"We’ve been fortunate with Silicon Slopes that we’ve attracted businesses in the areas of software and services that have been instant successes and are growing like crazy," said Romney, who spent decades working in the equity investment industry. "But there are also, if you will, deep technology innovators that also need to be attracted to our state. You might say, 'Well, the venture capital guys will take care of that.' Well, about 90 percent of venture capital in our state over the last five years has gone to software and service businesses. Very little actually gets into some of the deep technologies that are so essential to our long-term growth."
"And, these technologies typically take a long time to generate the kinds of returns that venture capitalists often want," he said. "And that’s, of course, where USTAR fits in."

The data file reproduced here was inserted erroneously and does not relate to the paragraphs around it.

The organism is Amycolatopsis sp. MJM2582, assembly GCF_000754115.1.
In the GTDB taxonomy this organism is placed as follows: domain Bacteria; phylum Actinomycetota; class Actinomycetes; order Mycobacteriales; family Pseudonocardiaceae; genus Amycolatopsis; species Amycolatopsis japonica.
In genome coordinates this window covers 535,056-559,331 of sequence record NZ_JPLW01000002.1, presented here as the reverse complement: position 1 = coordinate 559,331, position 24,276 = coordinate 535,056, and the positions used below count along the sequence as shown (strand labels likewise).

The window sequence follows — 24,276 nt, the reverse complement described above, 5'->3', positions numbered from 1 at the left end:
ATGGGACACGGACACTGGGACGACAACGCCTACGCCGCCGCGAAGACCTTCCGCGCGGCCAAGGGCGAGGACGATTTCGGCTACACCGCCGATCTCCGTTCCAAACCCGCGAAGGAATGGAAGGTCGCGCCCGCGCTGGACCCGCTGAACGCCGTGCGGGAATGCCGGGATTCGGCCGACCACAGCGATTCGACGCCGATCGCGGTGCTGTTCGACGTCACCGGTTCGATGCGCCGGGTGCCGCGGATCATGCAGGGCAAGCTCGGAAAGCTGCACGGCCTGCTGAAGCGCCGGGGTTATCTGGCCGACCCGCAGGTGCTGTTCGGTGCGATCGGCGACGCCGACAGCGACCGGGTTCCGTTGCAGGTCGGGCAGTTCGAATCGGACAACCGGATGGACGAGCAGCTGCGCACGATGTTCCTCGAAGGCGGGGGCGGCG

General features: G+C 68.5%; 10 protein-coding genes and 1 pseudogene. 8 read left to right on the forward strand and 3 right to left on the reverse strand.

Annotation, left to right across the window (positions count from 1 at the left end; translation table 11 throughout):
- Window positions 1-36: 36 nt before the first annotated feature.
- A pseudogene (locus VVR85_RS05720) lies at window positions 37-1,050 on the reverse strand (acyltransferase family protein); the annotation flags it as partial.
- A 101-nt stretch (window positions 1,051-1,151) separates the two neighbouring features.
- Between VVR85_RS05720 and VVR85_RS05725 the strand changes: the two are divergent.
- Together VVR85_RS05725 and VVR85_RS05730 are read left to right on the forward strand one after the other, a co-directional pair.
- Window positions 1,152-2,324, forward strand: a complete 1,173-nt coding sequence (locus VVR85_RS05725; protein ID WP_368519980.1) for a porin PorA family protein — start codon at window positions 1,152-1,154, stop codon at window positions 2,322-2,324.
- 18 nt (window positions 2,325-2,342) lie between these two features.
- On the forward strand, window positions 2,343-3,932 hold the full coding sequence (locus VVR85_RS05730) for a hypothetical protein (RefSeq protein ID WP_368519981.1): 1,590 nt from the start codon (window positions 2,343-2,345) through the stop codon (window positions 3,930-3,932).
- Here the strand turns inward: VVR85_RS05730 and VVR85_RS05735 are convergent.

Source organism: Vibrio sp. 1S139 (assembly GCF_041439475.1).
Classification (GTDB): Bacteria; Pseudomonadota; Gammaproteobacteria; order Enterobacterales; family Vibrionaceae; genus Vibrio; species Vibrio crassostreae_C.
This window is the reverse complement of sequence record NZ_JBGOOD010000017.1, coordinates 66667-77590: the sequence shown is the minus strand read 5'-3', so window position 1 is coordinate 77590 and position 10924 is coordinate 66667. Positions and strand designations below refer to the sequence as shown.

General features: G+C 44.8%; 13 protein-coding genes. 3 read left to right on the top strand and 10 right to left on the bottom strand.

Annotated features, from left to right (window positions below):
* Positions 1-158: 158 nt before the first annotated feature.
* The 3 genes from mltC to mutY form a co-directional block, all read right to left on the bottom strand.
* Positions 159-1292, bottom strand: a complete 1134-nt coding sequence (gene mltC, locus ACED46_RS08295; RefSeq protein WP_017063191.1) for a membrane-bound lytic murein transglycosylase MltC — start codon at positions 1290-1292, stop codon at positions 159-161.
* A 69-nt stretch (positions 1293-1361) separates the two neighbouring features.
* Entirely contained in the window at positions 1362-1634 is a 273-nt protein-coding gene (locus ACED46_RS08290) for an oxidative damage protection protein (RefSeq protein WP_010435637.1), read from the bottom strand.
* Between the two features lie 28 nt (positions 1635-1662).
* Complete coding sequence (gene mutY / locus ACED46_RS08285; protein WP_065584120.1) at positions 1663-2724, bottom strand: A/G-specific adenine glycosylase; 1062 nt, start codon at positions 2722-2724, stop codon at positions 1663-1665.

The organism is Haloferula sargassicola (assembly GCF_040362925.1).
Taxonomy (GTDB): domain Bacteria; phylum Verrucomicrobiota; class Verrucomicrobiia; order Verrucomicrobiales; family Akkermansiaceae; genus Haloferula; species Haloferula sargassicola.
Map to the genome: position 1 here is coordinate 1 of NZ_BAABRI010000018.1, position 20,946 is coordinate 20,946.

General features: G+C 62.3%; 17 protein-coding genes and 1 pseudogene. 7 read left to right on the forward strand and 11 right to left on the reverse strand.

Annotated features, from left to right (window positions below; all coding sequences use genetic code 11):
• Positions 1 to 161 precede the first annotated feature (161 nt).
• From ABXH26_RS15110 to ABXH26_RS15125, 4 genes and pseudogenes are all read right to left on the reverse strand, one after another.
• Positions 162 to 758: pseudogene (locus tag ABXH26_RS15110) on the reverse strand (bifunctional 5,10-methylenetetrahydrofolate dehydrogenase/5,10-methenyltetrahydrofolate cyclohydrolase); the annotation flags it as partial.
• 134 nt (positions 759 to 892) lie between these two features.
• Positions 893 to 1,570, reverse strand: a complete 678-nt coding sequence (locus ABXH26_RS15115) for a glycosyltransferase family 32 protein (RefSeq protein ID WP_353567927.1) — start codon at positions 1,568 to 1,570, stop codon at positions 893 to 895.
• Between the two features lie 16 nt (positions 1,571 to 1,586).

Zions Bank President and CEO Scott Anderson and Spencer P. Eccles, co-founder and managing director of investment firm The Cynosure Group and former executive director of the Governor's Office of Economic Development, both appeared in a video produced by USTAR highlighting the importance of the agency's work.
Anderson underscored that long development times for innovations born of deep technologies are unattractive to private investors looking for quick returns on investments.
"When you look at the innovation cycle, it’s not always in six months," Anderson said. "It’s not like developing a computer game that you can do in nine months and then you can go out and make a billion dollars on it."
Eccles noted the importance of government participation in supporting science-based innovation as part of broader economic development efforts and that not all of those bets would result in wins.